Here's What the Average American Owes After College by Maurie Backman (The Motley Fool)
"So just how much does the average American owe post-college? Here are some key statistics on student debt, courtesy of Student Loan Hero: The average Class of 2016 graduate racked up just over $37,000 in student debt, up 6% from the previous year. The average 20- to 30-year old American's monthly student loan payment is $351. 43 million Americans collectively owe $1.3 trillion in student loans."
How Millions of Good People Can Vote Differently Than You Will by Conor Friedersdorf (The Atlantic)
"Imagine that you were conceived by different parents––that your very brain was shaped by different genes. Nine months later, you were born into a different household. Different people raised you, teaching you different values, both by word and example. They shared different religious beliefs with different intensity than your parents. And they instilled different loyalties, prejudices, and emotional ticks."
Where are all the White American NBA Players? by Marc J. Spears (The Undefeated)
"According to The Institute for Diversity and Ethics in Sport, the NBA was 74.3 percent black during the 2015-16 season and 81.7 percent were people of color. The study said that the NBA was 18.3 percent white last season, which was 5 percent less than the season before. The league was also a record 22.3 percent international last season."
Powerful Photos from the Dakota Access Pipeline Protest as Cops Prepare to Make Arrests by Inae Oh (Mother Jones)

Protests in North Dakota continue as hundreds of demonstrators voice their disagreement with the Dakota Access Pipeline. Here are a number of photos capturing the demonstrators.

Guy dresses up as dog's favorite toy

A man decided to dress up as Gumby, a lifesize version of his dog's favorite toy. Here was the result was his dog saw him for the first time dressed up in the costume.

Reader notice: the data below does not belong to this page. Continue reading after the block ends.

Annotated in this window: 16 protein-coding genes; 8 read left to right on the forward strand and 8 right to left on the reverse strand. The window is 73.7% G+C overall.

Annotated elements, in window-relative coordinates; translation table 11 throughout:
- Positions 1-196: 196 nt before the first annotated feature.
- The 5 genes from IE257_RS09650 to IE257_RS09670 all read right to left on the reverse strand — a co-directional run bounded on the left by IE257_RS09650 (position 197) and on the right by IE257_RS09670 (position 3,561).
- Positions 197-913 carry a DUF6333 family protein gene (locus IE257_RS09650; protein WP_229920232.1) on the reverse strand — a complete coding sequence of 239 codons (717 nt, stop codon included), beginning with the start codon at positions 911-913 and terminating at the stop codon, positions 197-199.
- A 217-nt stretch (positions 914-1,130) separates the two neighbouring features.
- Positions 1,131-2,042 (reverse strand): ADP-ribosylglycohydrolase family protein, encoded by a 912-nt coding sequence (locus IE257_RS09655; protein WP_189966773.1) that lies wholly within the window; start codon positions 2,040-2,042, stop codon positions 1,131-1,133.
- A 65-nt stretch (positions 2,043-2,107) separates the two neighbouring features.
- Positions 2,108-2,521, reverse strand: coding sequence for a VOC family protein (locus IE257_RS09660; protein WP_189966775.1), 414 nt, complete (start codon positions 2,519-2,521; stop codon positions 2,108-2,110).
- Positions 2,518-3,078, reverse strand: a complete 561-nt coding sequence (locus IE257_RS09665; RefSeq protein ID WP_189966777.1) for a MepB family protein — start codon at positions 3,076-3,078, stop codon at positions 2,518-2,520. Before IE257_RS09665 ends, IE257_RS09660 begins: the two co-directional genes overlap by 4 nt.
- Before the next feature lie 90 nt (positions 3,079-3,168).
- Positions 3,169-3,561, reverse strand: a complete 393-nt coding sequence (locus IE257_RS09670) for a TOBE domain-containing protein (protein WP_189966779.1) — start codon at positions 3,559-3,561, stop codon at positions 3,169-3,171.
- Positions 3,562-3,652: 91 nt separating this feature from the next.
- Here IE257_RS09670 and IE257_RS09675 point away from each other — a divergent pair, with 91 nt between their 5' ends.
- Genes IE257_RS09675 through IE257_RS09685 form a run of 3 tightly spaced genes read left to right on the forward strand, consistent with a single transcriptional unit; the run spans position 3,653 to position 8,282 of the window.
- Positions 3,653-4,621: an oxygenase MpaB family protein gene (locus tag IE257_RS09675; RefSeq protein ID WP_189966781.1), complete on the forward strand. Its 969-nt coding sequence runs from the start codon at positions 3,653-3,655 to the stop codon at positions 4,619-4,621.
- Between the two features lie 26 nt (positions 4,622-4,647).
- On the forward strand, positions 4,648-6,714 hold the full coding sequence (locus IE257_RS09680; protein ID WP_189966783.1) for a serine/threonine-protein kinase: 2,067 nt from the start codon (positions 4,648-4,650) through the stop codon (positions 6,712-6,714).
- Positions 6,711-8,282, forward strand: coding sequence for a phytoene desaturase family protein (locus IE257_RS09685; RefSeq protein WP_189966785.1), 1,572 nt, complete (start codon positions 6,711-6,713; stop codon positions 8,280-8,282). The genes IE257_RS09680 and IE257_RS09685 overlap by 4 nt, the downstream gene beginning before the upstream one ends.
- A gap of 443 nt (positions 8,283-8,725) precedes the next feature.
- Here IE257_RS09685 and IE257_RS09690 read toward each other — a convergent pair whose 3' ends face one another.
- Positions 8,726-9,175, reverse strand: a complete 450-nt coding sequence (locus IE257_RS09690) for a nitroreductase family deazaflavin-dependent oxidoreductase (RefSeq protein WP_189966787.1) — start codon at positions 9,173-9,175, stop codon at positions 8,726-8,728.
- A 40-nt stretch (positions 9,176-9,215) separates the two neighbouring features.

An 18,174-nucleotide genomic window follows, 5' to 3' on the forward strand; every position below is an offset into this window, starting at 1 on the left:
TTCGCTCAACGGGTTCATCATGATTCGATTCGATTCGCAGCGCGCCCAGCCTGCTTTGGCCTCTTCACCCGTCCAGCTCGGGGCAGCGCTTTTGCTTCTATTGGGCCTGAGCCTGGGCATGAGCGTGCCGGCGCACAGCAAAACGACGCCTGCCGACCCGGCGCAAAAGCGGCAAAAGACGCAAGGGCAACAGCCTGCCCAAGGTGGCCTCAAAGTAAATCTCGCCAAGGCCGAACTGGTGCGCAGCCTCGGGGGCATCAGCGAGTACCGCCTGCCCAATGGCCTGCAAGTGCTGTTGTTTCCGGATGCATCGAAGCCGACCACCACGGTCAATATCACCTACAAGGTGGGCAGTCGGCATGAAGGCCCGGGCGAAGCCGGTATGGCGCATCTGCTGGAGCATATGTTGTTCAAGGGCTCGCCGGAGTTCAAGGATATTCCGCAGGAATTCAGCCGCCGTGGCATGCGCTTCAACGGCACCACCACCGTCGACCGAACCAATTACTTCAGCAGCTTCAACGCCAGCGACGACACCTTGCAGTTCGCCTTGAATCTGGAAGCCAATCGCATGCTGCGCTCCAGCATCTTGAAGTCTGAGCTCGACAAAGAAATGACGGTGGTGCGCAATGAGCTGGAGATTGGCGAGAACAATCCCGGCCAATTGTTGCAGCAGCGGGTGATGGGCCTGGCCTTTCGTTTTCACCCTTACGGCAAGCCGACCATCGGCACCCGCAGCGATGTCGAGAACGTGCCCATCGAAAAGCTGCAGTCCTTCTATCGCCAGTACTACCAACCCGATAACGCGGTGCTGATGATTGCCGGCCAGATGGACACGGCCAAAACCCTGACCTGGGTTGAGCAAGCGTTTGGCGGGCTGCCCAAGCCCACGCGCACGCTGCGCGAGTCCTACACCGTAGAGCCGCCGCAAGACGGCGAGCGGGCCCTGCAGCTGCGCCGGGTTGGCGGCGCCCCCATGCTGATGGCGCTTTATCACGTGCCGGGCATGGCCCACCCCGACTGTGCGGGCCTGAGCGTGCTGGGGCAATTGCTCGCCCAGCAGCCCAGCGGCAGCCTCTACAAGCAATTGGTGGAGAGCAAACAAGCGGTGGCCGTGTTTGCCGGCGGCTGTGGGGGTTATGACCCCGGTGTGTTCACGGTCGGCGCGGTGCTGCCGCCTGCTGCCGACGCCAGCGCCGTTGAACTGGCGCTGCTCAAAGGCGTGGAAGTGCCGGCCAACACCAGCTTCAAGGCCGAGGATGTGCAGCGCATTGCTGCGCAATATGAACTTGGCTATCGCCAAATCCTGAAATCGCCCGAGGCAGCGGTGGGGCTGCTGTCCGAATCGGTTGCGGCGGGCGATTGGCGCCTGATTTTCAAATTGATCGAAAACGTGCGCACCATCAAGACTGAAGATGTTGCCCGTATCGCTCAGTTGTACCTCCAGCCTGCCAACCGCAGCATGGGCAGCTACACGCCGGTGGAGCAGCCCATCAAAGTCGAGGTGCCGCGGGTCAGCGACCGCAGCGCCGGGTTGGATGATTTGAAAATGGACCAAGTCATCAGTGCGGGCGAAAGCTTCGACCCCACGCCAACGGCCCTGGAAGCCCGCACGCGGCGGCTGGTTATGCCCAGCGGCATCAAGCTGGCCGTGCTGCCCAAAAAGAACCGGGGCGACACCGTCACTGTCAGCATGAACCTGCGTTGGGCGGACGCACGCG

Saturday, October 22, 2016

Weekly Web Roundup (10/22/16)

Photo Credit: Duke TIP
Here are some interesting stories that I have noticed from around the web this past week:

Most College Students Are Leaving the Church. Here's How This Congregation Is Bucking the Trend by Daniel Darling (Christianity Today)
"I believed the college campus is the largest mission field in our city and the "10/40 Window" of America. We didn't want a church of exclusively college students, but rather a church of all ages that was passionate about reaching the campus. In the early days, though, people weeded themselves out quickly; they’d walk in and say, "Ugh, look at all these college students." Instead, we built the church with people who would say, "Wow, look at all these college students!""
Black Millennials lead in digital, Nielsen says by Jessica Guynn (USA Today)
"African-American Millennials spend about two hours more a week (eight hours and 29 minutes versus six hours and 28 minutes) using the Internet on personal computers than total Millennials, and about an hour more weekly (three hours and 47 minutes versus two hours and 33 minutes) watching video on personal computers. African-American millennials are 25% more likely than all Millennials to say they are among the first of their social or work circle to try new tech products."